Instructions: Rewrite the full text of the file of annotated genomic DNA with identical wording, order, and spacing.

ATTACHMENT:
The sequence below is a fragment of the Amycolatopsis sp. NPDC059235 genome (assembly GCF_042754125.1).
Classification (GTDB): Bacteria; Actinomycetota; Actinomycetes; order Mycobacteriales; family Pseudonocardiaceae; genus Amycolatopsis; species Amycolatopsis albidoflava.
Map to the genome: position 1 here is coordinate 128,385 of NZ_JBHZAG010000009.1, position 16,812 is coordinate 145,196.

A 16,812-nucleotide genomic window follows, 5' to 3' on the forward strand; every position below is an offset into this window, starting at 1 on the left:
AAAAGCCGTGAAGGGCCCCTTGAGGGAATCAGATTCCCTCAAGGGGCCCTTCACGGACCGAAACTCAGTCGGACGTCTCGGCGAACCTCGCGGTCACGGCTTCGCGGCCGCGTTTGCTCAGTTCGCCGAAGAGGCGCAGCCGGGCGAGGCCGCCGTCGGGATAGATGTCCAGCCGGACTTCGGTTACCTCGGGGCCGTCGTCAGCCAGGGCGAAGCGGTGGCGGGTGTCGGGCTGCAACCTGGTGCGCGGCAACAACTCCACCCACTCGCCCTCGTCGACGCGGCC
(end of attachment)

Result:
The sequence below is a fragment of the Amycolatopsis sp. NPDC059235 genome (assembly GCF_042754125.1).
Classification (GTDB): Bacteria; Actinomycetota; Actinomycetes; order Mycobacteriales; family Pseudonocardiaceae; genus Amycolatopsis; species Amycolatopsis albidoflava.
Map to the genome: position 1 here is coordinate 128,385 of NZ_JBHZAG010000009.1, position 16,812 is coordinate 145,196.

A 16,812-nucleotide genomic window follows, 5' to 3' on the forward strand; every position below is an offset into this window, starting at 1 on the left:
AAAAGCCGTGAAGGGCCCCTTGAGGGAATCAGATTCCCTCAAGGGGCCCTTCACGGACCGAAACTCAGTCGGACGTCTCGGCGAACCTCGCGGTCACGGCTTCGCGGCCGCGTTTGCTCAGTTCGCCGAAGAGGCGCAGCCGGGCGAGGCCGCCGTCGGGATAGATGTCCAGCCGGACTTCGGTTACCTCGGGGCCGTCGTCAGCCAGGGCGAAGCGGTGGCGGGTGTCGGGCTGCAACCTGGTGCGCGGCAACAACTCCACCCACTCGCCCTCGTCGACGCGGCC